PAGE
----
Increasing an organisation's engagement levels has a positive impact in terms of improving performance, it has been claimed.
The Chartered Institute of Personnel and Development (CIPD) said the positive engagement of employees has long been linked with sustainable organisation performance.
However, knowing how to engage different groups of people is "the million dollar question", the organisation said.
The CIPD claimed there are four principle enablers of engagement: strategic narrative, engaging managers, employee voice and organisational integrity.
Employers should also make a greater effort to explain how people can get involved with the employee engagement movement, the body claimed.
Ben Willmott, head of public policy at the CIPD, said employee engagement is even more vital during difficult economic times.
"At a time when many employees are experiencing a pay freeze, rising living costs and an increasing sense of job insecurity, how people are managed on a day-to-day basis becomes even more important," he said.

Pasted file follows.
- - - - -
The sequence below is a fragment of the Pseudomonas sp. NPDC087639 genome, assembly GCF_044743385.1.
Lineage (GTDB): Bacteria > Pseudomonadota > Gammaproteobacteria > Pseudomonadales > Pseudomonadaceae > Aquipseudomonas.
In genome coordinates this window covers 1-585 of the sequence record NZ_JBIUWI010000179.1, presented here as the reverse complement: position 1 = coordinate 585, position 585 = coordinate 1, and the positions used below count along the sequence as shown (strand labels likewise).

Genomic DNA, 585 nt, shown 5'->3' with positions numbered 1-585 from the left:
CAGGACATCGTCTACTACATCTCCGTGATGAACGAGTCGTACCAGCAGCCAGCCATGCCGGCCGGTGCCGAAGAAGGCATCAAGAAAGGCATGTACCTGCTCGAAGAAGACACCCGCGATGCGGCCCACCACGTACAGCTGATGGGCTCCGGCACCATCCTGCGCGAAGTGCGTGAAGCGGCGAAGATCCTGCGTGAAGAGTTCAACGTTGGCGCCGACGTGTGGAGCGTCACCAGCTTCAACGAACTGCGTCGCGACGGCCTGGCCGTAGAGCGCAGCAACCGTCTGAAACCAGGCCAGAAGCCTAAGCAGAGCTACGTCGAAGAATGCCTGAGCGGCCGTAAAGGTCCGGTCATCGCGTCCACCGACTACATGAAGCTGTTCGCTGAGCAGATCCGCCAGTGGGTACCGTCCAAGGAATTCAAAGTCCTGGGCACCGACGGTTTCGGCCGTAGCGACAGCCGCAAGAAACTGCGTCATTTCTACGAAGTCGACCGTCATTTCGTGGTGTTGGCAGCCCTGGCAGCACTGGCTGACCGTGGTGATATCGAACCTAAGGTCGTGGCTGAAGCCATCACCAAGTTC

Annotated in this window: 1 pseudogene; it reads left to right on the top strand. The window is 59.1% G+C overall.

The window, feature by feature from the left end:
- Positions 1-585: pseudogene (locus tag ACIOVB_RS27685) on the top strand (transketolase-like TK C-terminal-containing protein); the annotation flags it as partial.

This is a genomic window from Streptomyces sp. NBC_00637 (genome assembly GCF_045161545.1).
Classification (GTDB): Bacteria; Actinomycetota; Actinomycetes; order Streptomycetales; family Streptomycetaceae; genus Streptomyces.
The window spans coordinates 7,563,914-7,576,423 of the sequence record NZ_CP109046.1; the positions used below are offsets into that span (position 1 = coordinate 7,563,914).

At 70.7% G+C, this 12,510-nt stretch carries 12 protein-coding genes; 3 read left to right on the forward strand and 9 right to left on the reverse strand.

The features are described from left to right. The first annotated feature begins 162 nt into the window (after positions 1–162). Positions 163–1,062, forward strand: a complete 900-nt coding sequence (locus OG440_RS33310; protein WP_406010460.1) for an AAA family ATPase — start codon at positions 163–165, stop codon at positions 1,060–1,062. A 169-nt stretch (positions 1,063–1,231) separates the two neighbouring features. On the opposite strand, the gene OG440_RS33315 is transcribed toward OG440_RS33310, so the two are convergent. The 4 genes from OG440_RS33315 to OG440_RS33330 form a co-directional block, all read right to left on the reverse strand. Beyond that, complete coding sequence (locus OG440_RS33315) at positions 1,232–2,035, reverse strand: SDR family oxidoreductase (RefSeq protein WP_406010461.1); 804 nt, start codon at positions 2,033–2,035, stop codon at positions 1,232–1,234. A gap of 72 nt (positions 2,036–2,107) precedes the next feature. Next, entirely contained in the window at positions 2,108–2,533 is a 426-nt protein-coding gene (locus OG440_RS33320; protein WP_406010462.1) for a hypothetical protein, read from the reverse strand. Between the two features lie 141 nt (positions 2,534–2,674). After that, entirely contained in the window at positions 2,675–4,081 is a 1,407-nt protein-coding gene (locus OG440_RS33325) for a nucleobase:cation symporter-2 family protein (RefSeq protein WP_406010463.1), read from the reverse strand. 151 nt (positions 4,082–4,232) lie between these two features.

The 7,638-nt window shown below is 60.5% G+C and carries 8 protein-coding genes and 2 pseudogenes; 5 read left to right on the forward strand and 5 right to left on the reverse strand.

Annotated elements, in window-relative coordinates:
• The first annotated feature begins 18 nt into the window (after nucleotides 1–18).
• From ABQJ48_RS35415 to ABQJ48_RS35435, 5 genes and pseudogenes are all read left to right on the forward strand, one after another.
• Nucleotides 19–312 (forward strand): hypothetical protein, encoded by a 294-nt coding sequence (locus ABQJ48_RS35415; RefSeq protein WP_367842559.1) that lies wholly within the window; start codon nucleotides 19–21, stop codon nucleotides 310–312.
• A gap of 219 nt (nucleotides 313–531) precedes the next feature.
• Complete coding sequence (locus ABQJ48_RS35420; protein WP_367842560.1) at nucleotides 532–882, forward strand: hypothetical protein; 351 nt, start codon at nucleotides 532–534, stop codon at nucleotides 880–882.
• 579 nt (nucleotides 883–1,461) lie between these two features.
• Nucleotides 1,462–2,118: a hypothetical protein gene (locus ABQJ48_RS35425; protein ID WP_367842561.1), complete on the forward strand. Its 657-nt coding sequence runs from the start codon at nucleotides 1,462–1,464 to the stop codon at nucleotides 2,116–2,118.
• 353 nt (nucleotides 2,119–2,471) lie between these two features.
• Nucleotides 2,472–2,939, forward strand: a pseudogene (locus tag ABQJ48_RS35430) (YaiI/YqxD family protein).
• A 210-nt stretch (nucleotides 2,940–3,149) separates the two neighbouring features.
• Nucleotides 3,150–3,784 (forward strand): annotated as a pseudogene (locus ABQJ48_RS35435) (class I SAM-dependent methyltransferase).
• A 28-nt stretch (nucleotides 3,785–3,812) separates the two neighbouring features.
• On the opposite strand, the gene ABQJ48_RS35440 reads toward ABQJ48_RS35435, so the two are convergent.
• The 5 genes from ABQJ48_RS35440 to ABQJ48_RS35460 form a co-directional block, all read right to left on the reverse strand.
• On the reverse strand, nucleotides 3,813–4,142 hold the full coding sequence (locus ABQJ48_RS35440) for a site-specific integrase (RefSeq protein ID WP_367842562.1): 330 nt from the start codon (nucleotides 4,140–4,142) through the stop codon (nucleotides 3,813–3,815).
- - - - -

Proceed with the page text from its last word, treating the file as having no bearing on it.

"It is crucial that more employers understand and develop the leadership and management capability that underpins employee engagement if they want to get the best out of their staff and support their wellbeing and resilience during tough times."
This is also critical to improving the UK’s productivity gap with its international competitors and supporting prospects for growth, Mr Willmott stated.
He noted that almost a third of people in employment in the UK have some responsibility for managing people.
As such, just a small improvement in leadership and management capability, and therefore employee engagement, would have "a significant impact" on increasing output, improving service delivery and boosting innovation.
It could also help manage and reduce stress, sickness absence and conflict at work, Mr Willmott claimed.
According to another recent study, flexible working can help improve employee engagement levels and boost productivity.
A study carried out by 2e2 found that 63 per cent of employees now feel constrained by traditional nine to five working.
Posted by Jon Aspinell on 13th December 2012
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